- One of the best allies for the promotion of Marco de Jerez wines has been, without a doubt, gastronomy. Chefs from all over the world have fallen in love with the versatility of sherry wines. Do you remember having discovered a memorable pairing with a sherry or Manzanilla wine? What made it so special?
Decades ago, the decision was taken in Jerez, with the consensus of the wineries and the Regulatory Council itself, that gastronomy would be the key method of communication for our wines. As a result of that decision, we focussed our outreach activities on sommeliers, chefs and food lovers (the so-called “foodies”). This decision also led to certain initiatives that are now absolutely key to our communication strategy, like the Copa Jerez Forum & Competition. After ten rounds of this competition, which we hold every two years and which includes top restaurants from seven different countries, there have been countless pairings that have literally left me speechless. But I will give you two examples of sublime pairings, my favourites: the veal sweetbreads from the La Carboná restaurant in Jerez, with an amontillado. And the cheeks with peas and carrots that my wife makes, with an oloroso. Both pairings left me speechless.
- What advice would you give to wine lovers who want to explore and appreciate the wines of Jerez during Sherry Week and beyond?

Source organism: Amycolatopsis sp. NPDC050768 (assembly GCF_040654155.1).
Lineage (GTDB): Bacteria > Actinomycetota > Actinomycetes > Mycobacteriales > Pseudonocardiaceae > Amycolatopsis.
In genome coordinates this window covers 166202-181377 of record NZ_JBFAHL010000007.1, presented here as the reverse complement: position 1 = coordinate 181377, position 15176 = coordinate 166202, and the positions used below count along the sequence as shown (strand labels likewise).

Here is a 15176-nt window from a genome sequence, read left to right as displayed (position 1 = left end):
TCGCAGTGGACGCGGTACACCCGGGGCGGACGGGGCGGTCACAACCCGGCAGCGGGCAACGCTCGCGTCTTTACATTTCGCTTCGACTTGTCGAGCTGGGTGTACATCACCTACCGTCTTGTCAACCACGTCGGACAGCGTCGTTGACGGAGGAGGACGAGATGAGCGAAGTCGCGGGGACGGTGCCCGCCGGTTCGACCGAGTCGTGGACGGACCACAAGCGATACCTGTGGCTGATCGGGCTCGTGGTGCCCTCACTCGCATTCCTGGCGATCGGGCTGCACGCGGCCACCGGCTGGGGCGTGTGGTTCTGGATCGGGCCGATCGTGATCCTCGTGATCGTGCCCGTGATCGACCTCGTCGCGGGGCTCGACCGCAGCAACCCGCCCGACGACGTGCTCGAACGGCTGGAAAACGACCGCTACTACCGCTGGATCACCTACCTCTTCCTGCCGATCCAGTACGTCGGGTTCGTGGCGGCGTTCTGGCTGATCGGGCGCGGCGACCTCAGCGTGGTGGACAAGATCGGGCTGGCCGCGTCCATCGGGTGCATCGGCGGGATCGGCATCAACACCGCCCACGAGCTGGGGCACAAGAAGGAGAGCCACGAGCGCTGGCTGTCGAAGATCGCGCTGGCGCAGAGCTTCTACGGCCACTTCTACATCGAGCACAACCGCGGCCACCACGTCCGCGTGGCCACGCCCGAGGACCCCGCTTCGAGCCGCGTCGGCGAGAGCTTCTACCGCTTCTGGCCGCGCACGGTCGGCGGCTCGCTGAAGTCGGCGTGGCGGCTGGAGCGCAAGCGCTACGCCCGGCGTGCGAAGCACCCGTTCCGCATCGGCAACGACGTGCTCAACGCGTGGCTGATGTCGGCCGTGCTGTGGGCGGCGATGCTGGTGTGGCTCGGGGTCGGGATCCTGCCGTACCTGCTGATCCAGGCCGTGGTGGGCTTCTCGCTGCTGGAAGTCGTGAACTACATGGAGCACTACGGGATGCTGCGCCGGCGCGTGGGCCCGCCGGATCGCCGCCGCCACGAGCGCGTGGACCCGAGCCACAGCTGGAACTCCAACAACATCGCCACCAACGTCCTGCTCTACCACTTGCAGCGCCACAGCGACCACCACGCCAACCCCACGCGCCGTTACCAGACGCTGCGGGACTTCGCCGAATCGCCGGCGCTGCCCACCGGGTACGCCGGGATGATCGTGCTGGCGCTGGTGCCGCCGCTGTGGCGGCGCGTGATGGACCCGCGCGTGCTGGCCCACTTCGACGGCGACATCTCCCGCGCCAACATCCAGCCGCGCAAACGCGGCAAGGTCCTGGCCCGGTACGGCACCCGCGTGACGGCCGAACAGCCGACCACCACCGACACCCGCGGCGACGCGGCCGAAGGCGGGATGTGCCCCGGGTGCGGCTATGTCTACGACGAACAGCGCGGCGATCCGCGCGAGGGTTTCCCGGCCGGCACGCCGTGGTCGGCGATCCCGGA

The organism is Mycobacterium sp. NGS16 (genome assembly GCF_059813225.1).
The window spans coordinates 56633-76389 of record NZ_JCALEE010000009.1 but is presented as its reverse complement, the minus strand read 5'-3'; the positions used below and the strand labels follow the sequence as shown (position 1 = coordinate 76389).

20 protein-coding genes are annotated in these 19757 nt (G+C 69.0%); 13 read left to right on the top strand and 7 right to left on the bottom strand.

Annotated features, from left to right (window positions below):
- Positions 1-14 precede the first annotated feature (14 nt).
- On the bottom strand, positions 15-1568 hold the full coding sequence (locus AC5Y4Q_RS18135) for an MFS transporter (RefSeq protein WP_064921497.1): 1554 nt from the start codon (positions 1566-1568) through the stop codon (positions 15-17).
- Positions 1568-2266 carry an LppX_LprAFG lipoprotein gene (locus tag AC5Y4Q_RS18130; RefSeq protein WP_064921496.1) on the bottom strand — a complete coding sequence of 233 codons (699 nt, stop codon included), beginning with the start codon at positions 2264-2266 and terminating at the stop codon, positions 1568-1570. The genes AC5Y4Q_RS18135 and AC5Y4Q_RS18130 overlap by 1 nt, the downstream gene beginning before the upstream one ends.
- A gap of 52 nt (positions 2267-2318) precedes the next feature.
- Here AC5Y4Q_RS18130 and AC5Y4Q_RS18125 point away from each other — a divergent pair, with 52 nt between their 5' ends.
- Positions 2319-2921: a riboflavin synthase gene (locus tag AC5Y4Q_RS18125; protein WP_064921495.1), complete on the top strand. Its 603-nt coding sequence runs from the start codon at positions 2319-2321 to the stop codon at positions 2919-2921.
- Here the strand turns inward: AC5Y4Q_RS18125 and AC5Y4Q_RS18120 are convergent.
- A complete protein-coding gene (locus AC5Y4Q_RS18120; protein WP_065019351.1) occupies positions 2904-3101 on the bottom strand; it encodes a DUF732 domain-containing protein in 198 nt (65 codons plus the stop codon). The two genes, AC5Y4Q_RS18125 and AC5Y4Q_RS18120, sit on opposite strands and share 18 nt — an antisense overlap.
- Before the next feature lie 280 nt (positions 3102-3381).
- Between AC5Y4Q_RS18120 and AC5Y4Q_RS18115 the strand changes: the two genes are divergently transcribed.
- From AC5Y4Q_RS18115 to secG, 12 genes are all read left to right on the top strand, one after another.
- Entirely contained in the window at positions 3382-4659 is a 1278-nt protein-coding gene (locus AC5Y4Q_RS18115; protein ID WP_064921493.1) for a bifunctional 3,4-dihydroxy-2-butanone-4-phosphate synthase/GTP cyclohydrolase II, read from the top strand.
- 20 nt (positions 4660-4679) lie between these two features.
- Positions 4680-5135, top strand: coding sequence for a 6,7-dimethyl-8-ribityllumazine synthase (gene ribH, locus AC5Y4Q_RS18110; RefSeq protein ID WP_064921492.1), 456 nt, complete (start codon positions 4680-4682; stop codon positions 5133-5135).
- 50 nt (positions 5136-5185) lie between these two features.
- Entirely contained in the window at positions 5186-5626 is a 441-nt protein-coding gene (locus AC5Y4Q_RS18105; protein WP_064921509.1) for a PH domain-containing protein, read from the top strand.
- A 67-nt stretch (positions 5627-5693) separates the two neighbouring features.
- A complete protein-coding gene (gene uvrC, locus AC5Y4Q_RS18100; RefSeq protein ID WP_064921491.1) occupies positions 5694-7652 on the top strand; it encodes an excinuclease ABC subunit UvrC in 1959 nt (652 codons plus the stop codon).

First and foremost, they should approach sherry wine without any prejudices or preconceived ideas. You have to allow yourself to be surprised. But of course, they should approach sherry as any wine should be approached: serving it at the right temperature and in a glass that honours these excellent wines. No small or special glasses: a good white wine glass, like the ones we all have at home. And of course, always with something to eat, even if it is just a few olives or some nuts, because sherry wine shines are very good in company. The time will come to ‘meditate’ on a glass of palo cortado. For starters, a glass of chilled fino or manzanilla and some olives or anchovies can be an extraordinary sensory experience. From there, the journey through the fantastic diversity of sherry wines is endless.
- Surely in your career you have been able to enjoy wines that are extraordinary jewels of the Marco de Jerez, but somewhere out there, there must be a legendary bottle that you have not been able to try yet. Which wine would you like to open and who would you like to share it with and why?
After so many years of history, there are legendary wines that were bottled more than half a century ago and that today we drink with veneration. Going to Corral de la Morería in Madrid and having Juan Manuel del Rey open one of the wines from his collection is to drink art and history at the same time. And there are century-old solerajes in the cellars, that there are very few releases from, and it is a real privilege to be able to taste those. But the bottle of sherry wine that I am always keen to open is the one that will allow me to chat over a couple of glasses with a good friend or with interesting people; those who know how to appreciate both the quality of a wine, with all that lies behind it, and the quality of the moment of enjoying it.